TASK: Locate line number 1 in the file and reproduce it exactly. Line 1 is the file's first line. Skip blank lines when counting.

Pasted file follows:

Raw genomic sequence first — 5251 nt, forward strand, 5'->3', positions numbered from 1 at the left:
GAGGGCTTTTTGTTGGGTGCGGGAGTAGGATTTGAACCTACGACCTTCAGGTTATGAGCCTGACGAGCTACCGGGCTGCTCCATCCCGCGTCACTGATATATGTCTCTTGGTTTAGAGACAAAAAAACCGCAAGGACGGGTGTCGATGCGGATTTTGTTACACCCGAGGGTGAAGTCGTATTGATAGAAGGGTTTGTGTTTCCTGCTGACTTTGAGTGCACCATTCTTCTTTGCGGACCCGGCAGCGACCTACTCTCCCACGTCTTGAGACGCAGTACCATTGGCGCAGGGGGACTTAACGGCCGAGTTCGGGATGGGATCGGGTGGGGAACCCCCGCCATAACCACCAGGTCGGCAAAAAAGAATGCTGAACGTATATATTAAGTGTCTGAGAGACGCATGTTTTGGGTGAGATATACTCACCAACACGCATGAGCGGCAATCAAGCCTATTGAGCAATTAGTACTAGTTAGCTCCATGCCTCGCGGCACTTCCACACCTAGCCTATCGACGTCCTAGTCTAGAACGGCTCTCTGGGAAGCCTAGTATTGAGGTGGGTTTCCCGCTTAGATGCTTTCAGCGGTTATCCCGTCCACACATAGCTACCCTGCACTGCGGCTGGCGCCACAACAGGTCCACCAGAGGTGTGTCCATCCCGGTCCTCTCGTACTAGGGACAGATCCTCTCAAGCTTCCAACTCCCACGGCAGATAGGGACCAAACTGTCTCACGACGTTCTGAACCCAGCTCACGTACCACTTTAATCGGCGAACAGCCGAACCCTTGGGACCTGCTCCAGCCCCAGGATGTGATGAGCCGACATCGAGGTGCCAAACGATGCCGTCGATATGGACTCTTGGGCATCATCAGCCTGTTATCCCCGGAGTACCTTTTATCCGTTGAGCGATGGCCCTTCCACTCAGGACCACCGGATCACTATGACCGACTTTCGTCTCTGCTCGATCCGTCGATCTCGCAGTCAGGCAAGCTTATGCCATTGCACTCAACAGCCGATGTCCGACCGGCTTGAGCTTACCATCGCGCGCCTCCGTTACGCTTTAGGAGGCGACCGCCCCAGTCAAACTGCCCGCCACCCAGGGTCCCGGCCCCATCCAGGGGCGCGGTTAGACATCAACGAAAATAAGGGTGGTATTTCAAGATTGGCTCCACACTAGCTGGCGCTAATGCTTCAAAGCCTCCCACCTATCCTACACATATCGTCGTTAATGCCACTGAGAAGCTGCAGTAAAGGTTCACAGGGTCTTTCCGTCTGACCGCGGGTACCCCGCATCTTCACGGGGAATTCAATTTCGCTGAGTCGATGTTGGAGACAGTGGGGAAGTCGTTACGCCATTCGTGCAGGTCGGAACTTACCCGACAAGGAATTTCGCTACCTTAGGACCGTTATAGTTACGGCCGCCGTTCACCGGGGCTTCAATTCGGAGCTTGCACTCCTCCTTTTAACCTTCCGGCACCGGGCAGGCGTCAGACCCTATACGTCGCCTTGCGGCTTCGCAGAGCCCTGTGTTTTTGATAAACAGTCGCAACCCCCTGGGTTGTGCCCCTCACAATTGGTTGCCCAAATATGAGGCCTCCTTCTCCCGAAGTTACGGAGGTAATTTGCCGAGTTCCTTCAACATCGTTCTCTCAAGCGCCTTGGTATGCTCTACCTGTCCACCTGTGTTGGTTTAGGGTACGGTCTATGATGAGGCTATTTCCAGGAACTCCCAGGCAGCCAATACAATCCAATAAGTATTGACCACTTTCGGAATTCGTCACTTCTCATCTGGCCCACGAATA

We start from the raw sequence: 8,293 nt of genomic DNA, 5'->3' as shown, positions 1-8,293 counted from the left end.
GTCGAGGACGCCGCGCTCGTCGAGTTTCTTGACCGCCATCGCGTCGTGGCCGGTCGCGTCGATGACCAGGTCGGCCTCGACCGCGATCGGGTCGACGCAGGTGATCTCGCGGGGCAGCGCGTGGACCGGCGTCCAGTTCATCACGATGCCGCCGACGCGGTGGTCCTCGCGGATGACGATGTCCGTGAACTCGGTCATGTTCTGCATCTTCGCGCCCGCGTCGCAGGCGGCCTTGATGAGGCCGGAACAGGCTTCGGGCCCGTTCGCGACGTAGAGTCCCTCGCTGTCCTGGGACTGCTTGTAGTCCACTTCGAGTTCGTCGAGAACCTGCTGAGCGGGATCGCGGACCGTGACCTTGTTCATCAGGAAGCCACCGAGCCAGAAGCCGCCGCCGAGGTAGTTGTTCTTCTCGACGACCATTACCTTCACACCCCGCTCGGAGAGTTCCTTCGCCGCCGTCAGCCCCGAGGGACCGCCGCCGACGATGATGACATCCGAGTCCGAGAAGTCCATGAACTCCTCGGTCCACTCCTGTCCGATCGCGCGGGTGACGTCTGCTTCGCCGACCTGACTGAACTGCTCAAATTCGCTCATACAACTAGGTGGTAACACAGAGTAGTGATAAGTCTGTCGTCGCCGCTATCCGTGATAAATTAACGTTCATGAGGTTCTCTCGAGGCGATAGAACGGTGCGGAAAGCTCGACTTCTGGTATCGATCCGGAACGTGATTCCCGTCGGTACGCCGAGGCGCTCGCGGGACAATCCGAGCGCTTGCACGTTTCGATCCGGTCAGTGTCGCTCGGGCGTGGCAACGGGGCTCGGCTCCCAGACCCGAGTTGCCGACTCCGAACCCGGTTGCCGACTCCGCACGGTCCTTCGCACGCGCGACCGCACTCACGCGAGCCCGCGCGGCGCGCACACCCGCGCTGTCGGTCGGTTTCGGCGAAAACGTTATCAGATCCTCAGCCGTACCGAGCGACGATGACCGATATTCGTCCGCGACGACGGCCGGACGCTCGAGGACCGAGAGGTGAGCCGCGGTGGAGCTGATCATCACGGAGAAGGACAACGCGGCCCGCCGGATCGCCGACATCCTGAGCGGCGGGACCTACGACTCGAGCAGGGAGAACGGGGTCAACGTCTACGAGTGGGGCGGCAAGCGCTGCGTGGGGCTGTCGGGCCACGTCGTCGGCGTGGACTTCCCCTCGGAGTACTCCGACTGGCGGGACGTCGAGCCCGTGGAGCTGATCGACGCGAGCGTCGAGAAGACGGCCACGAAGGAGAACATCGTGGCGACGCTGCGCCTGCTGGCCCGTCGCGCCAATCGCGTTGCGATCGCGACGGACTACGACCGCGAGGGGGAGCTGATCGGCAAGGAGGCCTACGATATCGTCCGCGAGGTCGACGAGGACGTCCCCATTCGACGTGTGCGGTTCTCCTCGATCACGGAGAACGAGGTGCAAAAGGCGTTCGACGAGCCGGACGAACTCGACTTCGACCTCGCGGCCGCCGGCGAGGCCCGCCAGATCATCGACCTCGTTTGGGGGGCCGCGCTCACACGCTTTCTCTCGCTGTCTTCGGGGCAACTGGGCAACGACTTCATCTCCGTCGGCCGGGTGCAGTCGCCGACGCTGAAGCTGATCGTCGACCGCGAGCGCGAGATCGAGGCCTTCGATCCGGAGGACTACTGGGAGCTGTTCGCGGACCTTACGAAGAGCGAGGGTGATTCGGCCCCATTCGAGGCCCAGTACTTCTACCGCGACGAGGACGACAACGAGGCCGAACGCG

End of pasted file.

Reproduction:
Raw genomic sequence first — 5251 nt, forward strand, 5'->3', positions numbered from 1 at the left: